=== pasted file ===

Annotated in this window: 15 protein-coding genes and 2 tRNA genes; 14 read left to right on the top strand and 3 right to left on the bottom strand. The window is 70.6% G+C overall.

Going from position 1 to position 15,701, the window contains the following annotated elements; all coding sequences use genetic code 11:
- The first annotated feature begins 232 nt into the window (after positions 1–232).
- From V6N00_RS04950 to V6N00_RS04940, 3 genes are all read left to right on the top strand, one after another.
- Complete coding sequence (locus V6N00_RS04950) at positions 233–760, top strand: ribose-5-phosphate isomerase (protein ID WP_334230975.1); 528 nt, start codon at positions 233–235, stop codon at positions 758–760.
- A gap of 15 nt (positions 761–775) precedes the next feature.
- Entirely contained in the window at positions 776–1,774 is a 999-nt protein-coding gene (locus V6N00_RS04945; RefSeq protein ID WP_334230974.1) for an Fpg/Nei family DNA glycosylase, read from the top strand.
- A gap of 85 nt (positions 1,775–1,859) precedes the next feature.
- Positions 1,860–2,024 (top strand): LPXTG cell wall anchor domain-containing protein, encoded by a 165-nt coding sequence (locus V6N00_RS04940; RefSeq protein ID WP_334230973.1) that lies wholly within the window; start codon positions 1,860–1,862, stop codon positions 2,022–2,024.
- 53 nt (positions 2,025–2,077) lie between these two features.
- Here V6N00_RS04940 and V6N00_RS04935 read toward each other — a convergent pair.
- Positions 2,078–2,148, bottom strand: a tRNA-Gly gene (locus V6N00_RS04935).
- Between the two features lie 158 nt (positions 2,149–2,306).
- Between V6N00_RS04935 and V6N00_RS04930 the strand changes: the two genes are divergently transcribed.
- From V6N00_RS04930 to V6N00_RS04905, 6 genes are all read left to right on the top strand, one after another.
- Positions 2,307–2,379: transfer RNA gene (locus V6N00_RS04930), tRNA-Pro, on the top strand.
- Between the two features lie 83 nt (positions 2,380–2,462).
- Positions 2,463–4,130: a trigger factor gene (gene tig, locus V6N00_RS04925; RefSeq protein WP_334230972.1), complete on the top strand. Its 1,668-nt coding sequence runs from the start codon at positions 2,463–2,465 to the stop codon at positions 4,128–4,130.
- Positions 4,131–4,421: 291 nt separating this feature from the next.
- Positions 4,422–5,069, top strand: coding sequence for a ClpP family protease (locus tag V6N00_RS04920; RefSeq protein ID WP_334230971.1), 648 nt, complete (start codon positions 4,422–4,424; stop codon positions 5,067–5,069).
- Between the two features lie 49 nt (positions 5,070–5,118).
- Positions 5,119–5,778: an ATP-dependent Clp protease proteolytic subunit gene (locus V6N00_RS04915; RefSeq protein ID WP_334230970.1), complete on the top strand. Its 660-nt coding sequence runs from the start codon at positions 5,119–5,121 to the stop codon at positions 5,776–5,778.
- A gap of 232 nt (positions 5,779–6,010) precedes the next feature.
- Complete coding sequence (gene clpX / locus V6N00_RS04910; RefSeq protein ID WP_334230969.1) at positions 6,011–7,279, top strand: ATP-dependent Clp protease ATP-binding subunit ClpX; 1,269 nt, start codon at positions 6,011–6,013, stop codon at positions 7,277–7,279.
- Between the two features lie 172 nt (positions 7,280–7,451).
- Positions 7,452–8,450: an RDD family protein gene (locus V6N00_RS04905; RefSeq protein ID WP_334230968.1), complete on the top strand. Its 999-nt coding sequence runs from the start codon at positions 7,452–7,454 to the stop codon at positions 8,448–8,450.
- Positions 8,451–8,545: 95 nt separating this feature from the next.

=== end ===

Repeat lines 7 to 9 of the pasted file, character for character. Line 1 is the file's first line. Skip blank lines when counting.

- Entirely contained in the window at positions 776–1,774 is a 999-nt protein-coding gene (locus V6N00_RS04945; RefSeq protein ID WP_334230974.1) for an Fpg/Nei family DNA glycosylase, read from the top strand.
- A gap of 85 nt (positions 1,775–1,859) precedes the next feature.
- Positions 1,860–2,024 (top strand): LPXTG cell wall anchor domain-containing protein, encoded by a 165-nt coding sequence (locus V6N00_RS04940; RefSeq protein ID WP_334230973.1) that lies wholly within the window; start codon positions 1,860–1,862, stop codon positions 2,022–2,024.